COMMON ANTIHISTAMINES

Below you will find the answers to the most frequently asked questions of Arizona Allergy Associates. For more information, we’ve also provided useful links at the bottom of the page.

The more common antihistamines are listed below. This is not a complete list of all antihistamines. Many over-the-counter medications and combination drugs contain antihistamines. If you are uncertain if the medication you are taking contains an antihistamine, please do not hesitate to call our office or check with your primary care physician or local pharmacist. Please stop all antihistamines at least 5 days prior to your scheduled appointment unless these are prescribed by another physician or you have significant skin irritation or hives.

  • Advil PM

  • Alavert
  • Alka Seltzer Plus Cold
  • Allegra
  • Antivert
  • Astelin Nasal Spray

  • Atarax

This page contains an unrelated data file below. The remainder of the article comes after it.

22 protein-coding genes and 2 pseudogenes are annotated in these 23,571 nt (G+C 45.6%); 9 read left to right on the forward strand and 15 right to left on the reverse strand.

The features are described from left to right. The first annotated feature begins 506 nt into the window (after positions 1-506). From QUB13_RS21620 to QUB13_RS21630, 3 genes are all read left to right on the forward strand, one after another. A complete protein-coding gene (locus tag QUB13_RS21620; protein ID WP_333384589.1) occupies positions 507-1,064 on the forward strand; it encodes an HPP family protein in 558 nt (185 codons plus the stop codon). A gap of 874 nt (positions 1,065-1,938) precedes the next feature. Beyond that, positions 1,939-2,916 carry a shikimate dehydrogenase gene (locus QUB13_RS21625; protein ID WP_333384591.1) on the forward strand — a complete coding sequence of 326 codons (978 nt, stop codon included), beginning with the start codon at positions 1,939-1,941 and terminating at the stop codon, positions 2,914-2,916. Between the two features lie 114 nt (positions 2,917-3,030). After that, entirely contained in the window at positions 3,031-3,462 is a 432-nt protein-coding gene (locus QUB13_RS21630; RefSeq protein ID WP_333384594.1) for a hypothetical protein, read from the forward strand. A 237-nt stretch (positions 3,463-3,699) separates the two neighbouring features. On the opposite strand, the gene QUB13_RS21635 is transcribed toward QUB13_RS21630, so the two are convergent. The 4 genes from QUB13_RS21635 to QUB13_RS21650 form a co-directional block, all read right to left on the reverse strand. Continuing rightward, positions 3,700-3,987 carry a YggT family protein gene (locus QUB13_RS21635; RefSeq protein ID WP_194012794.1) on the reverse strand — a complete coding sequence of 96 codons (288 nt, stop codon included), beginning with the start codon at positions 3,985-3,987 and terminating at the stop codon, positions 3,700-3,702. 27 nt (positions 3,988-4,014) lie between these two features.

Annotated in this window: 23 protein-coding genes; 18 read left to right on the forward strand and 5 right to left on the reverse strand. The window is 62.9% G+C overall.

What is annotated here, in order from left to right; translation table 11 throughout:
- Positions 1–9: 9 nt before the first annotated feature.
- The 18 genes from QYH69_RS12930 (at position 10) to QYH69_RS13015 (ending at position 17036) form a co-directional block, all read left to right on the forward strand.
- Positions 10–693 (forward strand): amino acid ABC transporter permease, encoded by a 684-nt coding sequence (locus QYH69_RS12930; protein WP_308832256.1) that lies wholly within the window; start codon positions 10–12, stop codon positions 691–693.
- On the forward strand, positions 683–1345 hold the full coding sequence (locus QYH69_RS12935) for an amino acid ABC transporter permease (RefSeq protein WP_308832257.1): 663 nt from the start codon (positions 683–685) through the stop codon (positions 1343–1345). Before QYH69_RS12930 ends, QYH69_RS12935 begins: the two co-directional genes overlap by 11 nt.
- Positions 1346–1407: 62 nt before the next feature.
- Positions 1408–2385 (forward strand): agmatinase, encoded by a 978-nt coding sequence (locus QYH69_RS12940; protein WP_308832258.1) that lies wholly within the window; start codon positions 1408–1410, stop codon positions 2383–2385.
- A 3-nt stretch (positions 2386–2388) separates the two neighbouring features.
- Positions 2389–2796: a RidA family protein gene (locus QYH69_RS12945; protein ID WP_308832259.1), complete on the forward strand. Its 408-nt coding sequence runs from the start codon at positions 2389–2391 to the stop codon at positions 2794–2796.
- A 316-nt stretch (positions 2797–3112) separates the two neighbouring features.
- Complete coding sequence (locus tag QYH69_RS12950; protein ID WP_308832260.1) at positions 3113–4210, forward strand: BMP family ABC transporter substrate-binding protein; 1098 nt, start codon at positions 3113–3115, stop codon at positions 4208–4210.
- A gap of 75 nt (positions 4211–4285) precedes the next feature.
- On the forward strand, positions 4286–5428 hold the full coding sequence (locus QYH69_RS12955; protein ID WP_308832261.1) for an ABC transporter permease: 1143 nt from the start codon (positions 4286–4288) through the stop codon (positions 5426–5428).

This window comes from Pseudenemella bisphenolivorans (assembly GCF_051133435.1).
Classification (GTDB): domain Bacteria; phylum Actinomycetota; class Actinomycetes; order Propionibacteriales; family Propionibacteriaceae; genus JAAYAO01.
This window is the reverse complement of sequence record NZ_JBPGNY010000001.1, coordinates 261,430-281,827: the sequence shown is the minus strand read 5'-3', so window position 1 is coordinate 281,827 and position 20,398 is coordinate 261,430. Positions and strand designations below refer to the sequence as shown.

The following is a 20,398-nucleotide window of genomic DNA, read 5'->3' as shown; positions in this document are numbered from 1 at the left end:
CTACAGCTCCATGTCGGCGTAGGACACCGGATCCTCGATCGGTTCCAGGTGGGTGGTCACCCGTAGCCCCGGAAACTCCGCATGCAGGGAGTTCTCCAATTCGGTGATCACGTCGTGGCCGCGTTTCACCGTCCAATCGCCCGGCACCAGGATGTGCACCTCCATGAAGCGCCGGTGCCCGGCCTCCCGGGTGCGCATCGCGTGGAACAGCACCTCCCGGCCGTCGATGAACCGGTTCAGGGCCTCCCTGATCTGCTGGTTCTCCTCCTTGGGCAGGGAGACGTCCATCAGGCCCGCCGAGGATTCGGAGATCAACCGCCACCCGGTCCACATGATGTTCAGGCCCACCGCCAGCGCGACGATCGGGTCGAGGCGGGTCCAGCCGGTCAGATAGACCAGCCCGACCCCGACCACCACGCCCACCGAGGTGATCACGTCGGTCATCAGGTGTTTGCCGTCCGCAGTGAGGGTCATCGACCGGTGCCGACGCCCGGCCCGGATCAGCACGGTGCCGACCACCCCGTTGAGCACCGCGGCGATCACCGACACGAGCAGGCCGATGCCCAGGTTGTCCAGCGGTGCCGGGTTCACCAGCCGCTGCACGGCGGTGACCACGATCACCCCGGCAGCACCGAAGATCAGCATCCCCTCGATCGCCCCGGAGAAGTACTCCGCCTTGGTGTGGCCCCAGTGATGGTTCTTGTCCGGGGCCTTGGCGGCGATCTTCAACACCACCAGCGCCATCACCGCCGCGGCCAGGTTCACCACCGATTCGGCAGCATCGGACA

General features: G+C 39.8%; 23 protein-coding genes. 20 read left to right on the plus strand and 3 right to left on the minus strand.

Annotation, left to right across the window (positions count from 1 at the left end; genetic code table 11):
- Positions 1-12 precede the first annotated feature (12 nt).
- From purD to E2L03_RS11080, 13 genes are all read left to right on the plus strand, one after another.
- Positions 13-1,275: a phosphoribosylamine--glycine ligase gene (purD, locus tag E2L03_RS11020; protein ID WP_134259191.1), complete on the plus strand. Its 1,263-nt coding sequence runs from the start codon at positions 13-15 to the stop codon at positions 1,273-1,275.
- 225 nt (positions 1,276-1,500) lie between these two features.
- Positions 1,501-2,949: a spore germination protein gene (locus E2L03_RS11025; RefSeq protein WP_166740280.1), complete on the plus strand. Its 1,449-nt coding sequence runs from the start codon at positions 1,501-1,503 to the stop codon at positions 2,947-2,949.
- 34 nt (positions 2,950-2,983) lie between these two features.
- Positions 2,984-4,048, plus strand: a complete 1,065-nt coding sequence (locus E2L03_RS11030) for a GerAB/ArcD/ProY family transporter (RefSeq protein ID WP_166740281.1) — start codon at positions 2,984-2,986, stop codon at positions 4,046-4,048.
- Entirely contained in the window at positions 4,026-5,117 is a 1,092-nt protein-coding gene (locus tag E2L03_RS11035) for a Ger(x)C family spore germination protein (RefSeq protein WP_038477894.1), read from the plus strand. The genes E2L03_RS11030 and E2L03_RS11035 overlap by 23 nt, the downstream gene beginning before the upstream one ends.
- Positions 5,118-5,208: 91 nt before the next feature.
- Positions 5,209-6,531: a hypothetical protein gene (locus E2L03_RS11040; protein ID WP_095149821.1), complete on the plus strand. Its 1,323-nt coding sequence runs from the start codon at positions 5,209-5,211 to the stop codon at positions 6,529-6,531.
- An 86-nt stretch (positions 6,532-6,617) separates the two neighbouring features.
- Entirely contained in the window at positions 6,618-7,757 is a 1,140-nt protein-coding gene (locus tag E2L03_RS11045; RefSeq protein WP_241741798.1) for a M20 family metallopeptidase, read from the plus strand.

• Benadryl
  • Bromfed
  • Claritin

  • Clarinex
  • Deconamine
  • Dimetapp Cold & Allergy

  • Doxepin
  • Extendryl
  • Hycomine Compound

  • Kronofed
  • Meclizine
  • Nyquil
  • Pepcid (famotidine)
  • Periactin
  • Phenergan
  • Tagamet (cimetidine)
  • Tavist
  • Tussionex
  • AlavertTylenol Allergy

  • Tylenol Cold
  • Tylenol Flu
  • Tylenol PM

  • Unisom
  • Vistaril
  • Xyzal (levocetirizine)
  • Zantac (ranitidine)
  • ZQuil
  • Zyrtec
  • OTC cough & cold medications
  • OTC sleep medications
  • Nyquil: Any medication with “sinus”, “allergy”

    or “hist” in the name

  • Eye drops:   Patanol, Pataday, Pazeo  Zaditor/Alaway
  • Nasal Spray:   Patanase, azelastine, astelin

    GENERIC ANTIHISTAMINES

    • acrivastine
    • azelastine
    • brompheniramine
    • Cetirizine
    • Chlorpheniramine
    • cyproheptadine
    • desloratadine
    • Olapatadine eye drops
    • Olopatadine nasal spray

    • diphenhydramine
    • Fexofenadine
    • hydroxyzine
    • loratadine
    • promethazine
    • pyrilamine
    • levocetirizine
    • Ketotifen eye drops